Used tyres ‘€“ a burning issue

Used tyres ‘€“ a burning issueThe widespread practice of burning old tyres to retrieve and sell the wire inside them is not only a serious health hazard for neighbourhood residents, but poses a risk to air safety as well. Jo Stein reports.

The widespread practice of burning old tyres to retrieve and sell the wire inside them is not only a serious health hazard for neighbourhood residents, but poses a risk to air safety as well. Jo Stein reports.

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Approaching aircraft have complained to the Cape Metropolitan Council (CMC) that they sometimes have to use automatic landing instruments to navigate through the thick black smoke from burning tyres in Cape Town’€™s townships.

Despite being a major health hazard, and illegal in terms of air pollution legislation, the practice of burning tyres is widespread in the Cape Metropole, particularly in Guguletu, Philippi and Crossroads.

Truckloads of tyres are regularly dumped on roadsides and informal dumping grounds in residential areas rather than being transported to authorised hazardous waste disposal sites. They are then burnt by locals for the two kilos of wire inside each tyre that can be sold as scrap for about forty cents.

Usually, piles of tyres are set alight at night and left to burn until morning when the wire is collected. But a walkabout through Philippi organised by the CMC on a sunny Wednesday morning went past the suffocating smoke of tyres burning next to a doctor’€™s surgery and down the road from the local fire station.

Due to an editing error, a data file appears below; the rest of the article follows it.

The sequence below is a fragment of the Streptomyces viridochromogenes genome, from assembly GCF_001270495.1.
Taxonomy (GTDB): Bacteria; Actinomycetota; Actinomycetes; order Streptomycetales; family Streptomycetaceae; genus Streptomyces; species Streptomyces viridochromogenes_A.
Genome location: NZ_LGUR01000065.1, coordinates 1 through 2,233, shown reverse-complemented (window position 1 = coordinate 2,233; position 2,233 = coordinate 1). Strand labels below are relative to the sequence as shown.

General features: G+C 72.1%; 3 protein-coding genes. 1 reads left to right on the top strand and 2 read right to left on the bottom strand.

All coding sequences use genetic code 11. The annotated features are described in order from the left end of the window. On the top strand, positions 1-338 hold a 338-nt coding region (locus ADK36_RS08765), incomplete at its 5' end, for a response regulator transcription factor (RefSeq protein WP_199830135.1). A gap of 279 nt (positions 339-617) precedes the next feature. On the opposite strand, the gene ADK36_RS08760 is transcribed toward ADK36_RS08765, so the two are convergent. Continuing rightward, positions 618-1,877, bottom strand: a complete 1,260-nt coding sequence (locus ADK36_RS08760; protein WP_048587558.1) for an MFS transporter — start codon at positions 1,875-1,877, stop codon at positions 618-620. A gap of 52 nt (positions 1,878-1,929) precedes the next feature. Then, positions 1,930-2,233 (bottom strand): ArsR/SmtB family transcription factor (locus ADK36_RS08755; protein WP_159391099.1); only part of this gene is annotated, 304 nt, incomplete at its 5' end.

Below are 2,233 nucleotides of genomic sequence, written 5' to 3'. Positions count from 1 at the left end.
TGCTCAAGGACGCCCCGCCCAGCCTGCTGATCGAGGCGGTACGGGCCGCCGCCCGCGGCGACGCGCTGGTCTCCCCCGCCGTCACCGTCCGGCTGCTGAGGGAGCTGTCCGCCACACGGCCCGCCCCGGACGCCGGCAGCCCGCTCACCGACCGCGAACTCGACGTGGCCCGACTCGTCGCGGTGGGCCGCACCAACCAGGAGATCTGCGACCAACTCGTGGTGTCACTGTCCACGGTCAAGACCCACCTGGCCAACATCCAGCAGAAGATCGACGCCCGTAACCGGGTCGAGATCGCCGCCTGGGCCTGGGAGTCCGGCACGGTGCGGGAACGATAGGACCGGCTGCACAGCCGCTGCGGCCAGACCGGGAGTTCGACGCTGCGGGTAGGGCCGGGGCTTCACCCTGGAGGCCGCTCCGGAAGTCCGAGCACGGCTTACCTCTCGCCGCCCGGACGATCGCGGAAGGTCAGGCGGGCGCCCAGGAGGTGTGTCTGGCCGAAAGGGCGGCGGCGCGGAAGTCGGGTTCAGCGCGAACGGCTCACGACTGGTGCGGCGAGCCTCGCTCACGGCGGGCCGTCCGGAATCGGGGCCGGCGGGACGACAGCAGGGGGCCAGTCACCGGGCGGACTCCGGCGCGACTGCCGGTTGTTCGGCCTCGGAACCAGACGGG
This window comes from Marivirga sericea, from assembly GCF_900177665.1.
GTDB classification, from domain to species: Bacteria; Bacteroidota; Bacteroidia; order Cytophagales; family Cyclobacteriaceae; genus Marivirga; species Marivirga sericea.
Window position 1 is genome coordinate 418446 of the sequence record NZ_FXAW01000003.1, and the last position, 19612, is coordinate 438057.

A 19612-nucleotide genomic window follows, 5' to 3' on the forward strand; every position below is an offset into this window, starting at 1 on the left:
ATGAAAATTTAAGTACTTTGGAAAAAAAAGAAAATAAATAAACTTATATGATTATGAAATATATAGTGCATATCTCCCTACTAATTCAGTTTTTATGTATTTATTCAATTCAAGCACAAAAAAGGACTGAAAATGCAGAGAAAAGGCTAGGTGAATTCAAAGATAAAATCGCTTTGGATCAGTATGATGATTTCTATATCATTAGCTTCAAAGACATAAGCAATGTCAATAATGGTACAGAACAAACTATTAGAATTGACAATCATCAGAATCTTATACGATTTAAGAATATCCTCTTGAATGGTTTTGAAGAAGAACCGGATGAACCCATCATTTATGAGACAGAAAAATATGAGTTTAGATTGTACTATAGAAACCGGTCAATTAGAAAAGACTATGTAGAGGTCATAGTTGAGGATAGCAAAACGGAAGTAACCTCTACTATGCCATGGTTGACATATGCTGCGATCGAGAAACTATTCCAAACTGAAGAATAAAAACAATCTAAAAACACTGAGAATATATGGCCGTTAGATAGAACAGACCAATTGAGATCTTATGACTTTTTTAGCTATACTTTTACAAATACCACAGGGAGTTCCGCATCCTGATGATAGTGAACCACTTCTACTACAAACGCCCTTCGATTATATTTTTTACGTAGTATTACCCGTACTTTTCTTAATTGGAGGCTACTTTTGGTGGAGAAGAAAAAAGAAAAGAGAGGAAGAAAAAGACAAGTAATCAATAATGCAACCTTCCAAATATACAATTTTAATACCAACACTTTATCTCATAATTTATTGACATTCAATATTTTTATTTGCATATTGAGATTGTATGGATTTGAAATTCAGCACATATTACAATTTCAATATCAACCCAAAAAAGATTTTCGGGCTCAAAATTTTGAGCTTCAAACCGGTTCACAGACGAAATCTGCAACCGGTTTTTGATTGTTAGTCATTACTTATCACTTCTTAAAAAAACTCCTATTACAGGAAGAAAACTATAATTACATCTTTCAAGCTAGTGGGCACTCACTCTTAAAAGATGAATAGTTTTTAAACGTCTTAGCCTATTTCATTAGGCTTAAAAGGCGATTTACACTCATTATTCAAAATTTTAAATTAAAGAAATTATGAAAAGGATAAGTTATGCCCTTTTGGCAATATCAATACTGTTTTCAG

“It happens so often here, no-one bothers contacting the fire department, says Theo Botha, Assistant Divisional Officer of the Mitchells Plein Fire and Emergency Services. “Sometimes we put the fire out and they just set it alight again.”

Tyres are burnt daily on the empty plot just opposite the local metal scrapyard where the wire can then be sold, says Mfundo Ngcaphe from the Philippi Youth Environmental Forum.

“Research shows that 90 percent of tyres are dumped and burnt in the townships. Only 10 percent get to the depots,” says Angela Andrews, an attorney from the Legal Resources Centre who has been researching the legal obligations of government to prevent the health impacts of tyre burning.

The smoke which a burning tyre emits is tens of thousands of times more toxic than the gasses emitted when you burn coal. These toxins have been associated with miscarriages, cancers and birth defects. They cause eczema, respiratory problems and allergies, says Andrews.

The National Department of Environmental Affairs and Tourism is currently exploring a national tyre recycling strategy. This will involve the introduction of a purchase levy on tyres to fund the safe disposal and recycling of tyres.

“Tyres can be used in a variety of ways. They can be used as fuel in cement manufacturing and they can be used as a component in road making,” says Willem Scott, Director for Integrated Pollution Prevention and Waste management, Department of Environmental Affairs and Tourism.

Mechanisms to implement this recycling strategy, says Scott, are currently being researched. In the meantime, the CMC has been implementing short-term measures to prevent tyre-burning.

According to Hans Linde, Manager of the Air Pollution Control branch of the CMC, all tyre dealers in the Western Cape have been asked to ensure that tyres are delivered to authorised refuse dumps, where it costs R29 per ton to dump hazadous waste.

“The result has been an encouraging increase in the amount of tyres getting to official dump sites,” says Linde.

Heath-e news service